The Holy Isle of Patmos, one of the smaller Dodecanese Islands, occupies a narrow strip of land with numerous rocky hills and scant vegetation. It is sparsely populated with mostly shepherds and fishermen. There are only two main villages, Chora and Skala. Their white-washed houses front Skala harbor or are scattered over the hillsides. The island's mild, healthy climate, year-round sunshine, delightful bays and coves and numerous chapels combine to form a picture of unique beauty. Although the early history of Patmos is unknown, it can be traced to Dorian and Ionian settlers who established a sanctuary to worship the goddess Artemis. During Roman times Patmos was used as a place of exile. Between 95 and 97 A.D. the Apostle John was banished here; he wrote the Book of Revelation, containing his prophetic description of the Apocalypse. In 1088 the Abbot Christodoulos arrived from Asia Minor and established a monastery. Through rich donations and extensive privileges the monastic island grew wealthy and influential. Living under its own strict rules, it survived 250 years of Turkish occupation unscathed, subject only to the annual payment of tribute. In the 18th century the famous Patmian School was founded, stressing the island's role as an intellectual and religious center. The school is located near the Cave of St. John.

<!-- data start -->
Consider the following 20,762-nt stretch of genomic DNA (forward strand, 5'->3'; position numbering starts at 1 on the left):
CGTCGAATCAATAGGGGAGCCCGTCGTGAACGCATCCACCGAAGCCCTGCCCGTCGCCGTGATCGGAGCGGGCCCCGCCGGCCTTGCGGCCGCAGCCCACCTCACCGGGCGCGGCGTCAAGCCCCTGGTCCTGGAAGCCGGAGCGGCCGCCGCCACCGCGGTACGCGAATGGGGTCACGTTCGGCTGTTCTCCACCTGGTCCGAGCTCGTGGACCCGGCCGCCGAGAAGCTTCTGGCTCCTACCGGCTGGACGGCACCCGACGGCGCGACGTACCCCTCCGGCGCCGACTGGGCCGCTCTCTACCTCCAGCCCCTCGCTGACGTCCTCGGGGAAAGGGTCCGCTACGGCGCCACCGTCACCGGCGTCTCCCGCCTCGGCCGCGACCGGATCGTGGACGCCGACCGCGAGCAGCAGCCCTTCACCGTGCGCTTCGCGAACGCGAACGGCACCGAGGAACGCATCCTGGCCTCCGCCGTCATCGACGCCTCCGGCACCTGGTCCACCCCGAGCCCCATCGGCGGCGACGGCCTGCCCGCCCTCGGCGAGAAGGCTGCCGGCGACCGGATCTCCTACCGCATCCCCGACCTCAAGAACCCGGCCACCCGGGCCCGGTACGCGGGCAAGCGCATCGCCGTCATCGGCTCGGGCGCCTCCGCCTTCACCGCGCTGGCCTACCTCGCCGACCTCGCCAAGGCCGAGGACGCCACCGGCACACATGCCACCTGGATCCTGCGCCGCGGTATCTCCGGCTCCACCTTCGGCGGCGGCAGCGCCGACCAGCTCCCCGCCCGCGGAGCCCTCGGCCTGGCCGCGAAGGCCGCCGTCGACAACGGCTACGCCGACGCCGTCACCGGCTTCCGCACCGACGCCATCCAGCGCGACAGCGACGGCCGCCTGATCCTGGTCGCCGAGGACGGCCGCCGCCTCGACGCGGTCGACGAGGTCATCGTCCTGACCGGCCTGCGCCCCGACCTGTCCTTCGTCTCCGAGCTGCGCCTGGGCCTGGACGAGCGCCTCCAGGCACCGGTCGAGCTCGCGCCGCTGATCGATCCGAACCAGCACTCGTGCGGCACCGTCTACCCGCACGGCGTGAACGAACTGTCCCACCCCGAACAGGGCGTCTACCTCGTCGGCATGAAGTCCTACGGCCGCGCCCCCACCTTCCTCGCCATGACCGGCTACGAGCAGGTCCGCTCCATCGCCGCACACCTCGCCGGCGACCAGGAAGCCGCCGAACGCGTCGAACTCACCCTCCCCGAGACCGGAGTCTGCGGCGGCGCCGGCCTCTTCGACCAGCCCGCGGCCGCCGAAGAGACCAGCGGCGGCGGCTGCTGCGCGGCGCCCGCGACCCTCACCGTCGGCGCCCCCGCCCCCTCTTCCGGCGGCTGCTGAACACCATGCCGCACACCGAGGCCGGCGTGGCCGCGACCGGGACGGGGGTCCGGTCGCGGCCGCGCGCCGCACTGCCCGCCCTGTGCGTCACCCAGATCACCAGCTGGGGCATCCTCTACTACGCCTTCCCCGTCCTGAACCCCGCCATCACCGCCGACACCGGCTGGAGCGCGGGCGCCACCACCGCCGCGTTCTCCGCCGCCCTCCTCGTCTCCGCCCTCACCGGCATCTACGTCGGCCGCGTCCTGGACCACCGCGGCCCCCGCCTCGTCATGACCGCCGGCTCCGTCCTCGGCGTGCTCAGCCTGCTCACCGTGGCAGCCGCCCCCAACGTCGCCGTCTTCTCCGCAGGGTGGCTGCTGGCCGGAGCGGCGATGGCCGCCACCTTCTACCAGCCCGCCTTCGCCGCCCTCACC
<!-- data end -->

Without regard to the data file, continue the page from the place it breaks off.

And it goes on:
Since 1946 the whole island has been under statutory protection as an ancient monument. Exploration of the island should include a trip from Skala harbor to the island's tiny capital, Chora (also known as Patmos Town), a visit to the Cave of St. John and to the stunning fortress-monastery located at the highest point at Chora.